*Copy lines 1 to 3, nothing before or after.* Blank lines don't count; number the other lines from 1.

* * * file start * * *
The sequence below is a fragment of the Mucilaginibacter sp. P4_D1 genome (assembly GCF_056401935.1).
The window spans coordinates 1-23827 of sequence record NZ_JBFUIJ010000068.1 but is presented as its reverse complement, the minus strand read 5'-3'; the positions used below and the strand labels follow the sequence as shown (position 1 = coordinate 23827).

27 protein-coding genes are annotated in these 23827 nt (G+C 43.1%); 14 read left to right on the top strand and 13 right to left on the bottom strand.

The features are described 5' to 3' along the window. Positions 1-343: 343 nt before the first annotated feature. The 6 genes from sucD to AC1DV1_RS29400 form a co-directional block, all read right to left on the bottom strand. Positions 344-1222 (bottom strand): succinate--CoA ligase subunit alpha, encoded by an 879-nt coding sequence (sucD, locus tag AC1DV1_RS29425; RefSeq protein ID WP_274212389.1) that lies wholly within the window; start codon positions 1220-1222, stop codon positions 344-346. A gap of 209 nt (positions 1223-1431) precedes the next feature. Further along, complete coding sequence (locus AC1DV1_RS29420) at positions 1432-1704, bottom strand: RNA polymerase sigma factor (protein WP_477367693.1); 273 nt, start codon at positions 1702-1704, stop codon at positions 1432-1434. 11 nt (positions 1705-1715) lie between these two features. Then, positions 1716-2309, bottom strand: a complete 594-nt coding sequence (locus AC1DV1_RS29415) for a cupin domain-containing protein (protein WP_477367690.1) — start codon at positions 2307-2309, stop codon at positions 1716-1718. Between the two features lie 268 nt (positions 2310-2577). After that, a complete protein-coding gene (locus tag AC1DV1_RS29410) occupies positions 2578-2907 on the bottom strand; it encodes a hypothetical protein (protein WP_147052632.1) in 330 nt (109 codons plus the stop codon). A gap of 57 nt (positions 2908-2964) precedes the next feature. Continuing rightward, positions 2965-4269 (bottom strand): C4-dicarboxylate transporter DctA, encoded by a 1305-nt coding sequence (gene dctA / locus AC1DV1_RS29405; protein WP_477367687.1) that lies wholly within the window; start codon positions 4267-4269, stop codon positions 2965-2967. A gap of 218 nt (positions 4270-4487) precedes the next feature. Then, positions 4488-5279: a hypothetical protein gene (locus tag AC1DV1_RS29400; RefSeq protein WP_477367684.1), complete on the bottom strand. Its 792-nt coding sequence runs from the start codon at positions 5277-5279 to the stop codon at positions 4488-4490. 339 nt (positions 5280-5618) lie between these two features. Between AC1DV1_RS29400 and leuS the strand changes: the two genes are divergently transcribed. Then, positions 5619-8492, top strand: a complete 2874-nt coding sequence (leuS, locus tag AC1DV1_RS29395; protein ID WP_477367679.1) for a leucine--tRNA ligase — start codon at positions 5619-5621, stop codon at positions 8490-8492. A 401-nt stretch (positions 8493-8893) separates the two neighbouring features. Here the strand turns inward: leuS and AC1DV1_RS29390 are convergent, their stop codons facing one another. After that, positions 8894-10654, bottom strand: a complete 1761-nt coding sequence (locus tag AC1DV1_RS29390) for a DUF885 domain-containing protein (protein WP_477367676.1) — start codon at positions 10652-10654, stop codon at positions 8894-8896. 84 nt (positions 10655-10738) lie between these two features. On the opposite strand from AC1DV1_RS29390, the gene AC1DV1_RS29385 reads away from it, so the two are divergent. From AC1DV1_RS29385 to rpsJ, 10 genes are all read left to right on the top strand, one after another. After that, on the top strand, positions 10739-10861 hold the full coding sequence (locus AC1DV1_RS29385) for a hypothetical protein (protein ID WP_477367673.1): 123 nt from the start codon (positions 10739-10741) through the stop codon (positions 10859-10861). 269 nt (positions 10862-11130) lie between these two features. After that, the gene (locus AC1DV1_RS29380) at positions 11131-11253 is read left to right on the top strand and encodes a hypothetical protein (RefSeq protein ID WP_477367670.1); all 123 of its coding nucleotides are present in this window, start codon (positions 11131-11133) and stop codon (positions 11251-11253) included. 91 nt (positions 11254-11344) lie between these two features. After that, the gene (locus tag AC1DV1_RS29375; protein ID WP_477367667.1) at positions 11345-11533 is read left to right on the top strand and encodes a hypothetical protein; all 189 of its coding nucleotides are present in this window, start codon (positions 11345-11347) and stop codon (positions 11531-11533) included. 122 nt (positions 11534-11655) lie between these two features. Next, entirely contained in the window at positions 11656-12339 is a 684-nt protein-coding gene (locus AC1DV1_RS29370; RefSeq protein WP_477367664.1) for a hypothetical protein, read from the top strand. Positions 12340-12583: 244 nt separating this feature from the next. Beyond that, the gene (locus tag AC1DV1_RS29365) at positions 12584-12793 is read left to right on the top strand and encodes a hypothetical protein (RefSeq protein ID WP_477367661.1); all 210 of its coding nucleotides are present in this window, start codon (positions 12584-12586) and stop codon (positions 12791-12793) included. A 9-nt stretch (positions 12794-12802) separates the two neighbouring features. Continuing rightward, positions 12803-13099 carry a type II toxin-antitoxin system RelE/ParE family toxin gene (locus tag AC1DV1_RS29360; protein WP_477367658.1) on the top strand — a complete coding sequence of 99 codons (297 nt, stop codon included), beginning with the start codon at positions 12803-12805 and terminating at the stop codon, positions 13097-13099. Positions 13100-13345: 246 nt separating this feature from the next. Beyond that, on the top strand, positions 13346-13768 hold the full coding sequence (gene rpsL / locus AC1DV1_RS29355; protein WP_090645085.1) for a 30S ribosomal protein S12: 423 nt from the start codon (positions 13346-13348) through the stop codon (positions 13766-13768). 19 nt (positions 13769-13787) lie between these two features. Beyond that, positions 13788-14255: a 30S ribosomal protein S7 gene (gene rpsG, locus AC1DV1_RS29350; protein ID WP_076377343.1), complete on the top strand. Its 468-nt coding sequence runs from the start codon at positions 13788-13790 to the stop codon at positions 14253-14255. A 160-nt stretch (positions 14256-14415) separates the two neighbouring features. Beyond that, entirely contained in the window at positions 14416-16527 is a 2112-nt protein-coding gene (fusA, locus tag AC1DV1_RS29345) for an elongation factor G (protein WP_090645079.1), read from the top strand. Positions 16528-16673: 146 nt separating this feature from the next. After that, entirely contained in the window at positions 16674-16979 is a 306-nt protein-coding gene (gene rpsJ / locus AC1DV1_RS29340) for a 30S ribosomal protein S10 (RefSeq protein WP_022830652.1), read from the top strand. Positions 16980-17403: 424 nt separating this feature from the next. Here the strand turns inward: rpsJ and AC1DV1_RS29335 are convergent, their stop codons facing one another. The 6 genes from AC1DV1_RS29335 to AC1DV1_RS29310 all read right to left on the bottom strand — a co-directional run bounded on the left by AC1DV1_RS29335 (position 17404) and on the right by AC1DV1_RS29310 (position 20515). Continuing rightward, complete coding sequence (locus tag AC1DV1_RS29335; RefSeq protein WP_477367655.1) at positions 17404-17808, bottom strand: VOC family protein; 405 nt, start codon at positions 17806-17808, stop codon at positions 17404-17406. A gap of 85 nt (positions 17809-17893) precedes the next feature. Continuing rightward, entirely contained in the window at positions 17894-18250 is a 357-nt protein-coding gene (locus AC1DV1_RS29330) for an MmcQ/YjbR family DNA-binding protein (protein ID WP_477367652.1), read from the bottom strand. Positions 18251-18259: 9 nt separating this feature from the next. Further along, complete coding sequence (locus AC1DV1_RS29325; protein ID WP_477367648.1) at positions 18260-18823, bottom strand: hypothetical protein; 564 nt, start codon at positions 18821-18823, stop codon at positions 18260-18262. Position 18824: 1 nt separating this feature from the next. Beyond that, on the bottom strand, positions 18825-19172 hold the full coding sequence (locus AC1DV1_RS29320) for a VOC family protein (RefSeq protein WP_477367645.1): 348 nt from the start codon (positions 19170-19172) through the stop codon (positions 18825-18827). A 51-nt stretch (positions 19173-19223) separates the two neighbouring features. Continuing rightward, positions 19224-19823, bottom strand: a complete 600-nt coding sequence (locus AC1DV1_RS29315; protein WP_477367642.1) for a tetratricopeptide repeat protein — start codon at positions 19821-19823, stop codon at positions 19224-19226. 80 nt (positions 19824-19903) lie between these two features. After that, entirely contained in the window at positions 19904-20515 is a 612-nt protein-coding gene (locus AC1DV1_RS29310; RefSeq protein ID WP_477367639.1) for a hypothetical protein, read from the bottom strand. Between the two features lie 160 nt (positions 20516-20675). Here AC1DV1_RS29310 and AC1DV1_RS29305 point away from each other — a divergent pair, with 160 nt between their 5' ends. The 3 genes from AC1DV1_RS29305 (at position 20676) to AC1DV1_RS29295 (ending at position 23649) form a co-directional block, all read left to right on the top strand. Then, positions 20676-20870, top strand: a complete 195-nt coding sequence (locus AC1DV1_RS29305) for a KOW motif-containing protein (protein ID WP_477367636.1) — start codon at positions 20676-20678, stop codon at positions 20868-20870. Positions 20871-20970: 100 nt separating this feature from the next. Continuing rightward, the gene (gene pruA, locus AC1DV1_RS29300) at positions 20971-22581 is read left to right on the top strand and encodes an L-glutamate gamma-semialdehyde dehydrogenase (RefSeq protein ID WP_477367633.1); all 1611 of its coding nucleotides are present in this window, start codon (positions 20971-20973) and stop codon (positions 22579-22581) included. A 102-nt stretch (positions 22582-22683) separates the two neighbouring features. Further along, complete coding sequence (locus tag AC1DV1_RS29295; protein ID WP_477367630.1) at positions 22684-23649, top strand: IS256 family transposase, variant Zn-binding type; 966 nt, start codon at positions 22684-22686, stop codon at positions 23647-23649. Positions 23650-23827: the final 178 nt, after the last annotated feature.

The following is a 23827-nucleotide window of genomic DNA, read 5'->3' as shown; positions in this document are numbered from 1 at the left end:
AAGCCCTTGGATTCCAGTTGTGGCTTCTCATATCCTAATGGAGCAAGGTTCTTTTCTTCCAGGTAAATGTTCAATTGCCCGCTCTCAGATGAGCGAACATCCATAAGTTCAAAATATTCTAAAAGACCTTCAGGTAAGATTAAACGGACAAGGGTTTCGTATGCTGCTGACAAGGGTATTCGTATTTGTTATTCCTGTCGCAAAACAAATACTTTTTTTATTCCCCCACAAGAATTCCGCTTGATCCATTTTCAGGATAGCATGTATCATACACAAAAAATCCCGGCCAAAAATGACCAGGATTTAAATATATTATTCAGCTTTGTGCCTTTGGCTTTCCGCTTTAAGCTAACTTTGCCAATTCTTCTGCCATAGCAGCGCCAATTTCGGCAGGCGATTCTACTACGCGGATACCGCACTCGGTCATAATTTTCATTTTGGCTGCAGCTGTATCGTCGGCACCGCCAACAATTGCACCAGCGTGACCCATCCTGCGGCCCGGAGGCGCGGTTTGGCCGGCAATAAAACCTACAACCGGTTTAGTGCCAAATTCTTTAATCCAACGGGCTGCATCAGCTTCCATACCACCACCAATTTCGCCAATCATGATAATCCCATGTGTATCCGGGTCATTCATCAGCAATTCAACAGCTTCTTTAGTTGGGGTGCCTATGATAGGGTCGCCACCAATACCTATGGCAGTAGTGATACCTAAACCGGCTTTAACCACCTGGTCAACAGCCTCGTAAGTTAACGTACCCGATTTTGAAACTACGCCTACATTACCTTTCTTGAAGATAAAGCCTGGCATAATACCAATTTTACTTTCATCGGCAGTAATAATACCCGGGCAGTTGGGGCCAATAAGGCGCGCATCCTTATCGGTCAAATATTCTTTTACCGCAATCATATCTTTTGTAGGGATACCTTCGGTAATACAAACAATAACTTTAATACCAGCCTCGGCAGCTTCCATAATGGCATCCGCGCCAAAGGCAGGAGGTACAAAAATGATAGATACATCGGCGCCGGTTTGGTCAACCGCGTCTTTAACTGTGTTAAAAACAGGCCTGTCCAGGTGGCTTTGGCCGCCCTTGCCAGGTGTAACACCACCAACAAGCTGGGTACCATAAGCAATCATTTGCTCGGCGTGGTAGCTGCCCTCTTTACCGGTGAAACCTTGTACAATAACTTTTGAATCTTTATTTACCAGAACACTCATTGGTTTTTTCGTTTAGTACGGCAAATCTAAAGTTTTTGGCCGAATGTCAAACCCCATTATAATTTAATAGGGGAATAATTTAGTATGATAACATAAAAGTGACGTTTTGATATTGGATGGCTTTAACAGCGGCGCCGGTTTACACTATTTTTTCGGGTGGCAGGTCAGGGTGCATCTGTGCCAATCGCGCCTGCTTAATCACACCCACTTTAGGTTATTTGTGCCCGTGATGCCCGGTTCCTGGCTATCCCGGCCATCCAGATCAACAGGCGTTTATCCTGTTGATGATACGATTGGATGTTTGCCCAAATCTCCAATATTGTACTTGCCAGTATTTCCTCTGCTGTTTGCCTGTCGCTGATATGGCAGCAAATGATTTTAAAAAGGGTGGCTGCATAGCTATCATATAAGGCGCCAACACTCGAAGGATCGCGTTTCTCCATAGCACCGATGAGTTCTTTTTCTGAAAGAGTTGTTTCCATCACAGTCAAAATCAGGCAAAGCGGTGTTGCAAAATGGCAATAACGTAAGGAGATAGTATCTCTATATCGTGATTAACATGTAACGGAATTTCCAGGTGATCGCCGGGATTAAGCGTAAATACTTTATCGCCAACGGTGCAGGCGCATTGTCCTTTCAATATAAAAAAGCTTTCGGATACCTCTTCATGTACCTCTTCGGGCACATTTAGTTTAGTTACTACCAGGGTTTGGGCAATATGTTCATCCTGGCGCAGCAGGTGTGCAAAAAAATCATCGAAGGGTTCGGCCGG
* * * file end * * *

The sequence below is a fragment of the Mucilaginibacter sp. P4_D1 genome (assembly GCF_056401935.1).
The window spans coordinates 1-23827 of sequence record NZ_JBFUIJ010000068.1 but is presented as its reverse complement, the minus strand read 5'-3'; the positions used below and the strand labels follow the sequence as shown (position 1 = coordinate 23827).

27 protein-coding genes are annotated in these 23827 nt (G+C 43.1%); 14 read left to right on the top strand and 13 right to left on the bottom strand.